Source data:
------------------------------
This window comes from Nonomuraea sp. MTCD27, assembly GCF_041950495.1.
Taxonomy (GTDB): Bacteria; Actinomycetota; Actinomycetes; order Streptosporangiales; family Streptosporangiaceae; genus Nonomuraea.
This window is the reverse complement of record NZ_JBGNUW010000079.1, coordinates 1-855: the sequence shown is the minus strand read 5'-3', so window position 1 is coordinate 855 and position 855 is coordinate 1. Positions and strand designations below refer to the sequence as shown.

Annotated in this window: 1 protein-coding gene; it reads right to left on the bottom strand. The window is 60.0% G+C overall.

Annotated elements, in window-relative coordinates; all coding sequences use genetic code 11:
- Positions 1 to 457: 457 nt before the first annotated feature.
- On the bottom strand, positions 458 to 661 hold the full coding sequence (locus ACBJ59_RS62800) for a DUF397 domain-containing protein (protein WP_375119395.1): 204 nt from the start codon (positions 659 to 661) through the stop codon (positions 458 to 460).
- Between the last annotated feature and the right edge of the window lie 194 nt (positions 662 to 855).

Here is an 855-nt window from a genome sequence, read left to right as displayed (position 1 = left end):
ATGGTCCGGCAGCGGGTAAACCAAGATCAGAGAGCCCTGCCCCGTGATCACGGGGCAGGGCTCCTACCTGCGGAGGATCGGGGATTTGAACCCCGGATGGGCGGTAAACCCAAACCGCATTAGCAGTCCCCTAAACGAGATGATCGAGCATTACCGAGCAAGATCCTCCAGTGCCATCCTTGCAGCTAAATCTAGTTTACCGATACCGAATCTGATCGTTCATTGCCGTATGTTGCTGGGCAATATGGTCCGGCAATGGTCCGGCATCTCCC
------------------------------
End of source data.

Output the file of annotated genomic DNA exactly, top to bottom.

This window comes from Nonomuraea sp. MTCD27, assembly GCF_041950495.1.
Taxonomy (GTDB): Bacteria; Actinomycetota; Actinomycetes; order Streptosporangiales; family Streptosporangiaceae; genus Nonomuraea.
This window is the reverse complement of record NZ_JBGNUW010000079.1, coordinates 1-855: the sequence shown is the minus strand read 5'-3', so window position 1 is coordinate 855 and position 855 is coordinate 1. Positions and strand designations below refer to the sequence as shown.

Annotated in this window: 1 protein-coding gene; it reads right to left on the bottom strand. The window is 60.0% G+C overall.

Annotated elements, in window-relative coordinates; all coding sequences use genetic code 11:
- Positions 1 to 457: 457 nt before the first annotated feature.
- On the bottom strand, positions 458 to 661 hold the full coding sequence (locus ACBJ59_RS62800) for a DUF397 domain-containing protein (protein WP_375119395.1): 204 nt from the start codon (positions 659 to 661) through the stop codon (positions 458 to 460).
- Between the last annotated feature and the right edge of the window lie 194 nt (positions 662 to 855).

Here is an 855-nt window from a genome sequence, read left to right as displayed (position 1 = left end):
ATGGTCCGGCAGCGGGTAAACCAAGATCAGAGAGCCCTGCCCCGTGATCACGGGGCAGGGCTCCTACCTGCGGAGGATCGGGGATTTGAACCCCGGATGGGCGGTAAACCCAAACCGCATTAGCAGTCCCCTAAACGAGATGATCGAGCATTACCGAGCAAGATCCTCCAGTGCCATCCTTGCAGCTAAATCTAGTTTACCGATACCGAATCTGATCGTTCATTGCCGTATGTTGCTGGGCAATATGGTCCGGCAATGGTCCGGCATCTCCC